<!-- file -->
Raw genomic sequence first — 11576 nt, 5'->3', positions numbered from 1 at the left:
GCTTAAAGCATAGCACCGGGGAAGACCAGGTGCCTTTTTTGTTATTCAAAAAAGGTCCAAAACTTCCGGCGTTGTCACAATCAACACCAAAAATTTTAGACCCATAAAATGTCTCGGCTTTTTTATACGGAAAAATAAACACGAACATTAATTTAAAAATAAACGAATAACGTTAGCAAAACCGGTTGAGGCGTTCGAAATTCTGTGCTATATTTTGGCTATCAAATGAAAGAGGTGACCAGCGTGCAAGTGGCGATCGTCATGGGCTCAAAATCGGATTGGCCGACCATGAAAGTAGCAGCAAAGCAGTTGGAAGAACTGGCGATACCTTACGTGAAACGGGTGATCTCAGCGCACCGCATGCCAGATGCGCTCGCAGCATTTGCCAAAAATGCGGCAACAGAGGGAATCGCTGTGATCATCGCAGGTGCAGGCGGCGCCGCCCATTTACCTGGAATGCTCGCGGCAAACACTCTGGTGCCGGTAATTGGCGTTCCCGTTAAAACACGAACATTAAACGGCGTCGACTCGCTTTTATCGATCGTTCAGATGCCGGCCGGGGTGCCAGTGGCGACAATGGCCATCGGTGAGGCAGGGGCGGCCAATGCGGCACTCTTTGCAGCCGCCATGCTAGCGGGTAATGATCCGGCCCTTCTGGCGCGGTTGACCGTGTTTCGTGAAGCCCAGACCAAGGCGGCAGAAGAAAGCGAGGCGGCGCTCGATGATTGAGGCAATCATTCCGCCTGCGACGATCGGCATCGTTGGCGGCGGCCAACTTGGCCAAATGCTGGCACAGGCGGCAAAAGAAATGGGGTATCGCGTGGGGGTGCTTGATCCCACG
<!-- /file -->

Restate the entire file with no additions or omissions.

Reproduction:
Raw genomic sequence first — 11576 nt, 5'->3', positions numbered from 1 at the left:
GCTTAAAGCATAGCACCGGGGAAGACCAGGTGCCTTTTTTGTTATTCAAAAAAGGTCCAAAACTTCCGGCGTTGTCACAATCAACACCAAAAATTTTAGACCCATAAAATGTCTCGGCTTTTTTATACGGAAAAATAAACACGAACATTAATTTAAAAATAAACGAATAACGTTAGCAAAACCGGTTGAGGCGTTCGAAATTCTGTGCTATATTTTGGCTATCAAATGAAAGAGGTGACCAGCGTGCAAGTGGCGATCGTCATGGGCTCAAAATCGGATTGGCCGACCATGAAAGTAGCAGCAAAGCAGTTGGAAGAACTGGCGATACCTTACGTGAAACGGGTGATCTCAGCGCACCGCATGCCAGATGCGCTCGCAGCATTTGCCAAAAATGCGGCAACAGAGGGAATCGCTGTGATCATCGCAGGTGCAGGCGGCGCCGCCCATTTACCTGGAATGCTCGCGGCAAACACTCTGGTGCCGGTAATTGGCGTTCCCGTTAAAACACGAACATTAAACGGCGTCGACTCGCTTTTATCGATCGTTCAGATGCCGGCCGGGGTGCCAGTGGCGACAATGGCCATCGGTGAGGCAGGGGCGGCCAATGCGGCACTCTTTGCAGCCGCCATGCTAGCGGGTAATGATCCGGCCCTTCTGGCGCGGTTGACCGTGTTTCGTGAAGCCCAGACCAAGGCGGCAGAAGAAAGCGAGGCGGCGCTCGATGATTGAGGCAATCATTCCGCCTGCGACGATCGGCATCGTTGGCGGCGGCCAACTTGGCCAAATGCTGGCACAGGCGGCAAAAGAAATGGGGTATCGCGTGGGGGTGCTTGATCCCACG